Offline PatM

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Re: Sassafras
« Reply #22 on: February 13, 2018, 01:27:27 pm »
You can read it in its original format in the ArcheryLibraryonline.
 

Offline Springbuck

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Re: Sassafras
« Reply #23 on: February 13, 2018, 03:55:42 pm »
  To be fair, the Thompsons were kind of locked into the idea that longbows, similar to the English, were the only "proper" bows.  I assume their ranking of bow woods reflected that fundamental opinion, and that the list may have been different if they had tried more styles, like NA types and flatbows.

  I have seen only a few bows on here and PP.net made of sassafras, but some. I'm curious.

Offline upstatenybowyer

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Re: Sassafras
« Reply #24 on: February 13, 2018, 04:11:33 pm »
Sounds like there's not enough real-life examples of Sassafras bows to judge it's quality as a bow wood. I'd be absolutely stunned if it compares to osage, mulberry or yew though.

240, I say make an average weight bow with a conservative design using Badger's tillering method and let's see what Sassafras can do!

P.S. I'm pretty sure a tonic made from it's extract was the only known remedy for syphilis at one point (just a little history for fun) so it was highly valued for that.  -C-
« Last Edit: February 13, 2018, 04:16:50 pm by upstatenybowyer »
"Even as the archer loves the arrow that flies, so too he loves the bow that remains constant in his hands."

Nigerian Proverb

Offline Hrothgar

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Re: Sassafras
« Reply #25 on: February 13, 2018, 04:59:56 pm »
"Mr. Thompson wasn't wrapped tight" ??:)
Vive la liberte!

Offline Hawkdancer

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Re: Sassafras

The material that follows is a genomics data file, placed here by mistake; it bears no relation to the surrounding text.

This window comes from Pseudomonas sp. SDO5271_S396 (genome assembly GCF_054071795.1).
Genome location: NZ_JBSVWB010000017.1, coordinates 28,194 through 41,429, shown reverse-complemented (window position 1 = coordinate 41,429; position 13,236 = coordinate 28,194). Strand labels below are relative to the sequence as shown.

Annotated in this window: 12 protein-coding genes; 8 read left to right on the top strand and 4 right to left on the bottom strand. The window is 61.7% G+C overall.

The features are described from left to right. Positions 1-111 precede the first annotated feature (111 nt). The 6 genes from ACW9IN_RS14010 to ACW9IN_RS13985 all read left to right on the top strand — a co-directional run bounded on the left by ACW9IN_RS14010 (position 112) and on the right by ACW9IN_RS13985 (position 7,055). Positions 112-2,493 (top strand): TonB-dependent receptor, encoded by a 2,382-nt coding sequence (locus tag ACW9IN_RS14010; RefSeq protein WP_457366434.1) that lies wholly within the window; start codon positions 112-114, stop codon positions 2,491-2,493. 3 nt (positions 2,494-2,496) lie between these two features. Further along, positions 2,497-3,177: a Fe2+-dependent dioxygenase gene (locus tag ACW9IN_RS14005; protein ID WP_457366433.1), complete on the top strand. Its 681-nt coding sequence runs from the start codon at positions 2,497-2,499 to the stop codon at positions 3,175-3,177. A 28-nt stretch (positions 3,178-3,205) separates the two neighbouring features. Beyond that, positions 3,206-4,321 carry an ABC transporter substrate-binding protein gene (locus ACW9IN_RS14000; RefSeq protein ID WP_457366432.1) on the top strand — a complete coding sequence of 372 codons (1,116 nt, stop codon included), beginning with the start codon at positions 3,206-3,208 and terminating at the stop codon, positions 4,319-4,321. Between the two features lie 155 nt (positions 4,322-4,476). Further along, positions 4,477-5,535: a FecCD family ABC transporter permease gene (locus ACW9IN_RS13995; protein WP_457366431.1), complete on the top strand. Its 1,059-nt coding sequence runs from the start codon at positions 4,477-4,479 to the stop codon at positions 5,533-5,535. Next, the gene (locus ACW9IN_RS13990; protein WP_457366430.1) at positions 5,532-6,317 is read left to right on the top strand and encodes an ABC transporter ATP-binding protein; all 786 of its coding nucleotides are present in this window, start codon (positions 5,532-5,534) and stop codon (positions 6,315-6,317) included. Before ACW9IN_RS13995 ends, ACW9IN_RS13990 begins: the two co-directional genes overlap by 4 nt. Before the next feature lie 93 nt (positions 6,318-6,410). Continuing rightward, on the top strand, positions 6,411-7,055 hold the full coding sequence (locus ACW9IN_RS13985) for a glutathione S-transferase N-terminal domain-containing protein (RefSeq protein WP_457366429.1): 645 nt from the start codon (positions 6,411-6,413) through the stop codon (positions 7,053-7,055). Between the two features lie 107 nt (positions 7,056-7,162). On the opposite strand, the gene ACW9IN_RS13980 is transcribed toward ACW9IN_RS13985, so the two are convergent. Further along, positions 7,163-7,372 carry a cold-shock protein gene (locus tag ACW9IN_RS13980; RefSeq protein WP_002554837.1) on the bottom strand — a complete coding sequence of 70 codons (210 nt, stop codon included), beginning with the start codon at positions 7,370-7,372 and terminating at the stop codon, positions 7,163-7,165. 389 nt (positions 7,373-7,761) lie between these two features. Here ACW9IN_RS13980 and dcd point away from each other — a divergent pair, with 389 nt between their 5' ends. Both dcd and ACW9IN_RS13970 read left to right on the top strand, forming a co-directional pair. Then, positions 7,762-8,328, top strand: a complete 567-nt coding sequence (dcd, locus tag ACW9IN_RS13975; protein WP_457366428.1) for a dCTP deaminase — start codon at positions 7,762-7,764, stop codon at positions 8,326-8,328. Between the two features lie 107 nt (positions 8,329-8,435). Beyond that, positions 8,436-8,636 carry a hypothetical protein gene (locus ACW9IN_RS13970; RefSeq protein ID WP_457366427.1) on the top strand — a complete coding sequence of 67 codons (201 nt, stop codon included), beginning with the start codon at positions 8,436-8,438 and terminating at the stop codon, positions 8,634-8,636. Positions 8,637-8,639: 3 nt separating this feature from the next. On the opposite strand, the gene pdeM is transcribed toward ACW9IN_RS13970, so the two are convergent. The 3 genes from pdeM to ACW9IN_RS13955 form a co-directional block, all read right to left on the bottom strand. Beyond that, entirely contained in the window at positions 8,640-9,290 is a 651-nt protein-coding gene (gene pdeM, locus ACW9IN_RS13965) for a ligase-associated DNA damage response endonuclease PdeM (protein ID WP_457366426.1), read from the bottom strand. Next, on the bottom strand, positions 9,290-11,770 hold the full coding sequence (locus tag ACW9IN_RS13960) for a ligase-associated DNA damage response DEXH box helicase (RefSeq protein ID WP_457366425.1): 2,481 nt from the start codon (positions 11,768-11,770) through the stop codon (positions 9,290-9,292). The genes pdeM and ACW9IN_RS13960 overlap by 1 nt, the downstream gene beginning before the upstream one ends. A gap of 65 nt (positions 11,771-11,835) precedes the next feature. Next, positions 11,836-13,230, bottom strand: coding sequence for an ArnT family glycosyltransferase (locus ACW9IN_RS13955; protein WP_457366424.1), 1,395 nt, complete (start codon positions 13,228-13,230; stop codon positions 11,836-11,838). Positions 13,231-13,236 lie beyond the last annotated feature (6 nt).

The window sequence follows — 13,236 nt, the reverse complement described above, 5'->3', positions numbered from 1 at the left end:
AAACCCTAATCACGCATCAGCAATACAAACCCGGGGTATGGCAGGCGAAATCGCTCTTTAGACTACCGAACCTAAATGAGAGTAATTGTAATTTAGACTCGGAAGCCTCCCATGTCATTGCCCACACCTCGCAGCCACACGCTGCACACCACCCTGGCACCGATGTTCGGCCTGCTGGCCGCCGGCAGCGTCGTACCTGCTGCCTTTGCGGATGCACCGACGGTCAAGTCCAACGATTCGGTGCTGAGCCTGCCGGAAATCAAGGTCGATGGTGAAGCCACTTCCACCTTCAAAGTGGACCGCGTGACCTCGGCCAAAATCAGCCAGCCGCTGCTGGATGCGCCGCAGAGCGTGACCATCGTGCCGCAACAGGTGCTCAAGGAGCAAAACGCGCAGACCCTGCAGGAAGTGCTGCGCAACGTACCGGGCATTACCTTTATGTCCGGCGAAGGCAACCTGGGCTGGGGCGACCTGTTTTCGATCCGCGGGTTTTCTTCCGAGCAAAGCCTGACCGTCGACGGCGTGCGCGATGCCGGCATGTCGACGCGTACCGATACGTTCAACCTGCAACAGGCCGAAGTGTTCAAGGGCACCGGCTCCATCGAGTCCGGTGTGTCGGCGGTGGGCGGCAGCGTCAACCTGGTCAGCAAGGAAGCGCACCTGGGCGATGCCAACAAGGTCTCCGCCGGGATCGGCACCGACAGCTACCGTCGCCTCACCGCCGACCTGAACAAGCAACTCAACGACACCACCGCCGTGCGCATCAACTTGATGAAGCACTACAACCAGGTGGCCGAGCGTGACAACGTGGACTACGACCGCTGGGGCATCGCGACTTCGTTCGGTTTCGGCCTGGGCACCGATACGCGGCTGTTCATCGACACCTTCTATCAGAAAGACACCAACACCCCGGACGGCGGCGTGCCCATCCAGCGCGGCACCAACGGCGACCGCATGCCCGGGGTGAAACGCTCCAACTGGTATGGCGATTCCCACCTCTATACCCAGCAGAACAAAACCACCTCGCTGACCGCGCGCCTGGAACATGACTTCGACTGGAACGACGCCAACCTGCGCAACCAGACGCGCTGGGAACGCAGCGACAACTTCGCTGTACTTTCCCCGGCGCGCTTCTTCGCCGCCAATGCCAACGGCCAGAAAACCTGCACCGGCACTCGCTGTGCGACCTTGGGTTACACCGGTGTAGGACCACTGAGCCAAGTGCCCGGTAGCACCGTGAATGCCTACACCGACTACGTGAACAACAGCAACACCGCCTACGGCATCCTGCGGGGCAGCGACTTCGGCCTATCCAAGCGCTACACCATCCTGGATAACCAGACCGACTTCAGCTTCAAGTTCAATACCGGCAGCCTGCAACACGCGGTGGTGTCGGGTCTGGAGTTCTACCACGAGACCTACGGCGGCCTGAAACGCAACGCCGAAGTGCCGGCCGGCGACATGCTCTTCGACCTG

« Reply #26 on: February 13, 2018, 08:36:16 pm »
He may well have been influenced by the "Georgia/Florida moon shine". We ain't paid no whiskey tax since 1792. >:D!  Haven't read those books!
Hawkdancer
Life is far too serious to be taken that way!
Jerry

Offline Chief RID

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Re: Sassafras
« Reply #27 on: February 14, 2018, 02:34:41 am »
I read WOA about once a year. Started a Sassafras bow several years back and have not finished it yet. I think there is a thread on here. The wood is pretty light but not as light as juniper. Both are scary bow woods and probably the longer and wider and flatter the better. I am looking at mine leaning in the corner with a red cedar about the same degree of finished and thinking, I will get to that soon. Maybe I will after the garden chores and then of coarse turkey opens in March. Oh well! Maybe this summer. You know the Dukes of Hazard was based on the thompsons. Your Mama would not understand. "They keep showing my hands and not my face on TV" Waylon J.

Offline Eric Krewson

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Re: Sassafras
« Reply #28 on: February 14, 2018, 05:01:52 am »
I started a sassafras bow once, I found a patch of the trees that were all stove pipe straight and picked  what looked like the best 10" one to cut.

I split it into staves and debarked it only to find the wood was full of dark inclusions similar to bark inclusions. The area around these inclusions was like chalk. The wood went on a burn pile and ended my interest in making a sassafras bow. 

Offline JonW

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Re: Sassafras
« Reply #29 on: February 14, 2018, 07:23:21 am »
This one is still alive and shooting.

http://www.primitivearcher.com/smf/index.php/topic,41491.msg555139.html#msg555139

Dave (DVS) made a bow for the auction at MOJAM last year from a stave I gave him. Ask him about it.

I guess I have some of that magic dust in my shop  ;D